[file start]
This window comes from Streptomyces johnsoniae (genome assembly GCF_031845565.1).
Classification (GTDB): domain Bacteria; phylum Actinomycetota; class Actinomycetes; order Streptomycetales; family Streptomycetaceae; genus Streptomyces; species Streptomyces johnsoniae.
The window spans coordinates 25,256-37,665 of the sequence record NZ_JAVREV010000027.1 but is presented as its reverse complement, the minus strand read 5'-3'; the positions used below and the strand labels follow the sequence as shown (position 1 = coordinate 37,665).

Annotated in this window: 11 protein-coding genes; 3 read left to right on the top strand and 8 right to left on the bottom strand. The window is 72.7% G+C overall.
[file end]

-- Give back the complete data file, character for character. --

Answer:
This window comes from Streptomyces johnsoniae (genome assembly GCF_031845565.1).
Classification (GTDB): domain Bacteria; phylum Actinomycetota; class Actinomycetes; order Streptomycetales; family Streptomycetaceae; genus Streptomyces; species Streptomyces johnsoniae.
The window spans coordinates 25,256-37,665 of the sequence record NZ_JAVREV010000027.1 but is presented as its reverse complement, the minus strand read 5'-3'; the positions used below and the strand labels follow the sequence as shown (position 1 = coordinate 37,665).

Annotated in this window: 11 protein-coding genes; 3 read left to right on the top strand and 8 right to left on the bottom strand. The window is 72.7% G+C overall.